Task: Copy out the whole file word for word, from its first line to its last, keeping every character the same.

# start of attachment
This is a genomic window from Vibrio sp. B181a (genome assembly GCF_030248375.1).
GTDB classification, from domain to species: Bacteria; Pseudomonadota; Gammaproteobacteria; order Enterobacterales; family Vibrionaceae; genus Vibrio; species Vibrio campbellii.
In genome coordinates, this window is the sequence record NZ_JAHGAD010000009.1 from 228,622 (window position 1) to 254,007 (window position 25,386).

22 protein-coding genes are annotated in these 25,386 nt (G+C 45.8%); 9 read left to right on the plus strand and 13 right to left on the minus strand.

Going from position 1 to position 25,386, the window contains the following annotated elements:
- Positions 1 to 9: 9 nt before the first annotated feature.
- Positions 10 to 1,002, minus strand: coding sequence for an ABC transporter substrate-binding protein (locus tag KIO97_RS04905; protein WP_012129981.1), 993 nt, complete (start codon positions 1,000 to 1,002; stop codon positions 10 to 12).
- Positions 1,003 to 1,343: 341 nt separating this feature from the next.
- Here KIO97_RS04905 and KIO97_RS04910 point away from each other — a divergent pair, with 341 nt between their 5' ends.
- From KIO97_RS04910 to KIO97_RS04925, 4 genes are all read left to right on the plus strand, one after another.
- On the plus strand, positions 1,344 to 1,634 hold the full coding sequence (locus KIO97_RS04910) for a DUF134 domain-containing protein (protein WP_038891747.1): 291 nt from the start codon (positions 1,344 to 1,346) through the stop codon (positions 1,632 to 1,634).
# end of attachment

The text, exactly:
This is a genomic window from Vibrio sp. B181a (genome assembly GCF_030248375.1).
GTDB classification, from domain to species: Bacteria; Pseudomonadota; Gammaproteobacteria; order Enterobacterales; family Vibrionaceae; genus Vibrio; species Vibrio campbellii.
In genome coordinates, this window is the sequence record NZ_JAHGAD010000009.1 from 228,622 (window position 1) to 254,007 (window position 25,386).

22 protein-coding genes are annotated in these 25,386 nt (G+C 45.8%); 9 read left to right on the plus strand and 13 right to left on the minus strand.

Going from position 1 to position 25,386, the window contains the following annotated elements:
- Positions 1 to 9: 9 nt before the first annotated feature.
- Positions 10 to 1,002, minus strand: coding sequence for an ABC transporter substrate-binding protein (locus tag KIO97_RS04905; protein WP_012129981.1), 993 nt, complete (start codon positions 1,000 to 1,002; stop codon positions 10 to 12).
- Positions 1,003 to 1,343: 341 nt separating this feature from the next.
- Here KIO97_RS04905 and KIO97_RS04910 point away from each other — a divergent pair, with 341 nt between their 5' ends.
- From KIO97_RS04910 to KIO97_RS04925, 4 genes are all read left to right on the plus strand, one after another.
- On the plus strand, positions 1,344 to 1,634 hold the full coding sequence (locus KIO97_RS04910) for a DUF134 domain-containing protein (protein WP_038891747.1): 291 nt from the start codon (positions 1,344 to 1,346) through the stop codon (positions 1,632 to 1,634).